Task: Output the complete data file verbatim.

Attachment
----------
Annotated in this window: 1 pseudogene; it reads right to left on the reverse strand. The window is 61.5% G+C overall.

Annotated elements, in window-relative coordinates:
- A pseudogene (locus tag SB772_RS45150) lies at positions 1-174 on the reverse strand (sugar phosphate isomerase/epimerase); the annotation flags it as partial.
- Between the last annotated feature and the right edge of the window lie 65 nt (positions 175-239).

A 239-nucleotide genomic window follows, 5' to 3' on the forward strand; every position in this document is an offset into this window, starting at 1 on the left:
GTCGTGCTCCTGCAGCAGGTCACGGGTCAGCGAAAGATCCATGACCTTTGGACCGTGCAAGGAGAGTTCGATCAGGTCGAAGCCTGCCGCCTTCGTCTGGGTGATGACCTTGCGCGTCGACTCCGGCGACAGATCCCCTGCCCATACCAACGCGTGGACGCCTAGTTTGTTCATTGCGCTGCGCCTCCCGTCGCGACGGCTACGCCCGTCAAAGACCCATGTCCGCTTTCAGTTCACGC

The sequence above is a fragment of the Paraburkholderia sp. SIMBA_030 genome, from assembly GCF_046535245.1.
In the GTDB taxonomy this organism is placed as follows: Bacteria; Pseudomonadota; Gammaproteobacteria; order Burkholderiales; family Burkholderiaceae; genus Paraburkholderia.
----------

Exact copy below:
Annotated in this window: 1 pseudogene; it reads right to left on the reverse strand. The window is 61.5% G+C overall.

Annotated elements, in window-relative coordinates:
- A pseudogene (locus tag SB772_RS45150) lies at positions 1-174 on the reverse strand (sugar phosphate isomerase/epimerase); the annotation flags it as partial.
- Between the last annotated feature and the right edge of the window lie 65 nt (positions 175-239).

A 239-nucleotide genomic window follows, 5' to 3' on the forward strand; every position in this document is an offset into this window, starting at 1 on the left:
GTCGTGCTCCTGCAGCAGGTCACGGGTCAGCGAAAGATCCATGACCTTTGGACCGTGCAAGGAGAGTTCGATCAGGTCGAAGCCTGCCGCCTTCGTCTGGGTGATGACCTTGCGCGTCGACTCCGGCGACAGATCCCCTGCCCATACCAACGCGTGGACGCCTAGTTTGTTCATTGCGCTGCGCCTCCCGTCGCGACGGCTACGCCCGTCAAAGACCCATGTCCGCTTTCAGTTCACGC

The sequence above is a fragment of the Paraburkholderia sp. SIMBA_030 genome, from assembly GCF_046535245.1.
In the GTDB taxonomy this organism is placed as follows: Bacteria; Pseudomonadota; Gammaproteobacteria; order Burkholderiales; family Burkholderiaceae; genus Paraburkholderia.